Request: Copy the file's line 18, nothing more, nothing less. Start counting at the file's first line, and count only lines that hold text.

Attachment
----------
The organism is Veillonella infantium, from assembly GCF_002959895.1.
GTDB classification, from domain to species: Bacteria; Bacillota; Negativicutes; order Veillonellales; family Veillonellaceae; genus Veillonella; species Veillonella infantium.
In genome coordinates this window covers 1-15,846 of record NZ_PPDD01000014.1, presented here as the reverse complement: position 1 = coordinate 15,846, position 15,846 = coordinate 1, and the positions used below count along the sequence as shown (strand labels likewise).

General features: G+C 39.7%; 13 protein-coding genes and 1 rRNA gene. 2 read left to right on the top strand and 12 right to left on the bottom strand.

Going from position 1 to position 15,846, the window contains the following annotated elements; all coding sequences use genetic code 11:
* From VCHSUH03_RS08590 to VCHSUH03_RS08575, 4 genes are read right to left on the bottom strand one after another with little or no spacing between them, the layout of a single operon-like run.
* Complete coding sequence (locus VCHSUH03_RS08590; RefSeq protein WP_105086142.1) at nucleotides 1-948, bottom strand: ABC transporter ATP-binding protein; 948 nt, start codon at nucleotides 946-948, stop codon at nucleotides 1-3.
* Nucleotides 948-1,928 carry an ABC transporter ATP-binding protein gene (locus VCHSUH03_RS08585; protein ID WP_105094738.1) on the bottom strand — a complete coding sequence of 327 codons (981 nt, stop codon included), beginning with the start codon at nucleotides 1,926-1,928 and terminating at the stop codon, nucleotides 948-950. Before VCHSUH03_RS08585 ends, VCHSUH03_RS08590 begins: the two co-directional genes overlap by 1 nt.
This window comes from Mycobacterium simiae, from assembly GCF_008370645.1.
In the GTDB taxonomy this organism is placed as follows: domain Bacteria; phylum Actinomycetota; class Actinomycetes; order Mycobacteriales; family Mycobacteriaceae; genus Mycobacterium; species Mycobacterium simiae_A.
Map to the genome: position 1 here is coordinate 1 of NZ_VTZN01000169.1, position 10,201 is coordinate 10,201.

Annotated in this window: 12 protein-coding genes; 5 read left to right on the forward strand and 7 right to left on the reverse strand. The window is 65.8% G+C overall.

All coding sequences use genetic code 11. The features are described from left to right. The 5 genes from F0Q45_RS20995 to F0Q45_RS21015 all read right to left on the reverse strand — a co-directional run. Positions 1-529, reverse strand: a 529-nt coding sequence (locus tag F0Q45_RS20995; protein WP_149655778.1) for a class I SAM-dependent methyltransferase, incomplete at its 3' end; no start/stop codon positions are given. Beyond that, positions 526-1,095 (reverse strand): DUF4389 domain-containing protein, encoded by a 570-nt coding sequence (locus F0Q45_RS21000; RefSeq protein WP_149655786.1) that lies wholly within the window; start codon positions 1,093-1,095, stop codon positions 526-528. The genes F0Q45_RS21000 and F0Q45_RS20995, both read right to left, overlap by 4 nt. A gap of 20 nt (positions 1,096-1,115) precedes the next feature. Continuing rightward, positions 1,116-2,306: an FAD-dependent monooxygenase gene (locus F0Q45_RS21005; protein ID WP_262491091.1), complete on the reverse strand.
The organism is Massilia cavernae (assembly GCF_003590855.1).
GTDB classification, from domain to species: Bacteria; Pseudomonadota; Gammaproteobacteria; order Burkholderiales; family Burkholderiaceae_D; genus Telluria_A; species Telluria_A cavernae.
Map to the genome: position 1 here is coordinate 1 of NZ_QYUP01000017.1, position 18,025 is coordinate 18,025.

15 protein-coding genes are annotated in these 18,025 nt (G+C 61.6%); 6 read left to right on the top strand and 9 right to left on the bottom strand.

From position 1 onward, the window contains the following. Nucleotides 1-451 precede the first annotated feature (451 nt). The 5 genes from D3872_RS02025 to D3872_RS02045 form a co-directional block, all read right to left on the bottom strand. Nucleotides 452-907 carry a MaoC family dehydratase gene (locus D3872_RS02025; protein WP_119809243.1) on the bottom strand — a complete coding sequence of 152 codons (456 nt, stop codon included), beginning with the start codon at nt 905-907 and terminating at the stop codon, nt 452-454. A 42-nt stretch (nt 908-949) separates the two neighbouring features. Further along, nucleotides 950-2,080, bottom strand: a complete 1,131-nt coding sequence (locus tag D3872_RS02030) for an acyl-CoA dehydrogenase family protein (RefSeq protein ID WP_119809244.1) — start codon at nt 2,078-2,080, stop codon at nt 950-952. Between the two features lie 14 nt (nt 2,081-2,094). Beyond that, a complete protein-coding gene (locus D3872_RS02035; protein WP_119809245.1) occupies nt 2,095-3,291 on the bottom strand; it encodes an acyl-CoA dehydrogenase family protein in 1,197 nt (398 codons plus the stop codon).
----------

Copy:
From position 1 onward, the window contains the following. Nucleotides 1-451 precede the first annotated feature (451 nt). The 5 genes from D3872_RS02025 to D3872_RS02045 form a co-directional block, all read right to left on the bottom strand. Nucleotides 452-907 carry a MaoC family dehydratase gene (locus D3872_RS02025; protein WP_119809243.1) on the bottom strand — a complete coding sequence of 152 codons (456 nt, stop codon included), beginning with the start codon at nt 905-907 and terminating at the stop codon, nt 452-454. A 42-nt stretch (nt 908-949) separates the two neighbouring features. Further along, nucleotides 950-2,080, bottom strand: a complete 1,131-nt coding sequence (locus tag D3872_RS02030) for an acyl-CoA dehydrogenase family protein (RefSeq protein ID WP_119809244.1) — start codon at nt 2,078-2,080, stop codon at nt 950-952. Between the two features lie 14 nt (nt 2,081-2,094). Beyond that, a complete protein-coding gene (locus D3872_RS02035; protein WP_119809245.1) occupies nt 2,095-3,291 on the bottom strand; it encodes an acyl-CoA dehydrogenase family protein in 1,197 nt (398 codons plus the stop codon).